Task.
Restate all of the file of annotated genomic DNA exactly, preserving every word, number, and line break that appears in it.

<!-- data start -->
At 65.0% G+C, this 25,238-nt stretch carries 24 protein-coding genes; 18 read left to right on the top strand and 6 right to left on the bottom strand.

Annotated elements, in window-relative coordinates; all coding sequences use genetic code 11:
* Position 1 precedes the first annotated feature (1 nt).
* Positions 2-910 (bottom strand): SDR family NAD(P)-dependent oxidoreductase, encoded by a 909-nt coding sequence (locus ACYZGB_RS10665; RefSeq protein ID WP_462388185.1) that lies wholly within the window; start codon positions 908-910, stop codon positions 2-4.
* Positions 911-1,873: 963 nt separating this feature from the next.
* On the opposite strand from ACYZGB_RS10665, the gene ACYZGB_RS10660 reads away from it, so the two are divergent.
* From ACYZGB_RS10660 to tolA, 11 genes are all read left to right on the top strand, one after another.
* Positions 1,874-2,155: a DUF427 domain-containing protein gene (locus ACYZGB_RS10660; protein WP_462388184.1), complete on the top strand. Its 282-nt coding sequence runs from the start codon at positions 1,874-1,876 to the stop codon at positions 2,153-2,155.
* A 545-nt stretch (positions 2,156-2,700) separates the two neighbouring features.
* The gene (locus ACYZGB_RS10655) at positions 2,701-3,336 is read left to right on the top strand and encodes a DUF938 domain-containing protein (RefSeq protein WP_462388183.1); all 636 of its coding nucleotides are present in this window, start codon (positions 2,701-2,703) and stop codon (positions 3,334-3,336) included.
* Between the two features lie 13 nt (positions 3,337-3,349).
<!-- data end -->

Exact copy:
At 65.0% G+C, this 25,238-nt stretch carries 24 protein-coding genes; 18 read left to right on the top strand and 6 right to left on the bottom strand.

Annotated elements, in window-relative coordinates; all coding sequences use genetic code 11:
* Position 1 precedes the first annotated feature (1 nt).
* Positions 2-910 (bottom strand): SDR family NAD(P)-dependent oxidoreductase, encoded by a 909-nt coding sequence (locus ACYZGB_RS10665; RefSeq protein ID WP_462388185.1) that lies wholly within the window; start codon positions 908-910, stop codon positions 2-4.
* Positions 911-1,873: 963 nt separating this feature from the next.
* On the opposite strand from ACYZGB_RS10665, the gene ACYZGB_RS10660 reads away from it, so the two are divergent.
* From ACYZGB_RS10660 to tolA, 11 genes are all read left to right on the top strand, one after another.
* Positions 1,874-2,155: a DUF427 domain-containing protein gene (locus ACYZGB_RS10660; protein WP_462388184.1), complete on the top strand. Its 282-nt coding sequence runs from the start codon at positions 1,874-1,876 to the stop codon at positions 2,153-2,155.
* A 545-nt stretch (positions 2,156-2,700) separates the two neighbouring features.
* The gene (locus ACYZGB_RS10655) at positions 2,701-3,336 is read left to right on the top strand and encodes a DUF938 domain-containing protein (RefSeq protein WP_462388183.1); all 636 of its coding nucleotides are present in this window, start codon (positions 2,701-2,703) and stop codon (positions 3,334-3,336) included.
* Between the two features lie 13 nt (positions 3,337-3,349).